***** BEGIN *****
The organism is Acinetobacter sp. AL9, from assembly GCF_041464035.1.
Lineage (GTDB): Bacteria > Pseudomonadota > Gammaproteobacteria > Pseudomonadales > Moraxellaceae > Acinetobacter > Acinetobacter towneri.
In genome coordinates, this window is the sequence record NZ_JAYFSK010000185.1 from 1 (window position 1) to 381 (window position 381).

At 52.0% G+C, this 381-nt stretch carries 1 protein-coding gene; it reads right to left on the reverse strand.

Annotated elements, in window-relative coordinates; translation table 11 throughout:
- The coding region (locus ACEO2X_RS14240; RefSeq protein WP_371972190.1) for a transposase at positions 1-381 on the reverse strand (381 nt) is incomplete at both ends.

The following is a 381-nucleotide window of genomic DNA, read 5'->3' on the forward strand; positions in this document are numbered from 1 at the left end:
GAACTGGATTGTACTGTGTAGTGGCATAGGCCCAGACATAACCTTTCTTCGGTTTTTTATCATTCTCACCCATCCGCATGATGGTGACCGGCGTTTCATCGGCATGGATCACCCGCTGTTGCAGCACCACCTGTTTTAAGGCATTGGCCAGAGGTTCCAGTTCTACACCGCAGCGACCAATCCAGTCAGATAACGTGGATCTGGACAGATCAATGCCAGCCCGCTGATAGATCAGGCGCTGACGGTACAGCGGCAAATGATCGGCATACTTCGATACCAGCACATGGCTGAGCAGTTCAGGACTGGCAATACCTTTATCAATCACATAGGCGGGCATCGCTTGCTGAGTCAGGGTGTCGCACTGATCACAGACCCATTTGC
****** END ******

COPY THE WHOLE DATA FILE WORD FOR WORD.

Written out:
The organism is Acinetobacter sp. AL9, from assembly GCF_041464035.1.
Lineage (GTDB): Bacteria > Pseudomonadota > Gammaproteobacteria > Pseudomonadales > Moraxellaceae > Acinetobacter > Acinetobacter towneri.
In genome coordinates, this window is the sequence record NZ_JAYFSK010000185.1 from 1 (window position 1) to 381 (window position 381).

At 52.0% G+C, this 381-nt stretch carries 1 protein-coding gene; it reads right to left on the reverse strand.

Annotated elements, in window-relative coordinates; translation table 11 throughout:
- The coding region (locus ACEO2X_RS14240; RefSeq protein WP_371972190.1) for a transposase at positions 1-381 on the reverse strand (381 nt) is incomplete at both ends.

The following is a 381-nucleotide window of genomic DNA, read 5'->3' on the forward strand; positions in this document are numbered from 1 at the left end:
GAACTGGATTGTACTGTGTAGTGGCATAGGCCCAGACATAACCTTTCTTCGGTTTTTTATCATTCTCACCCATCCGCATGATGGTGACCGGCGTTTCATCGGCATGGATCACCCGCTGTTGCAGCACCACCTGTTTTAAGGCATTGGCCAGAGGTTCCAGTTCTACACCGCAGCGACCAATCCAGTCAGATAACGTGGATCTGGACAGATCAATGCCAGCCCGCTGATAGATCAGGCGCTGACGGTACAGCGGCAAATGATCGGCATACTTCGATACCAGCACATGGCTGAGCAGTTCAGGACTGGCAATACCTTTATCAATCACATAGGCGGGCATCGCTTGCTGAGTCAGGGTGTCGCACTGATCACAGACCCATTTGC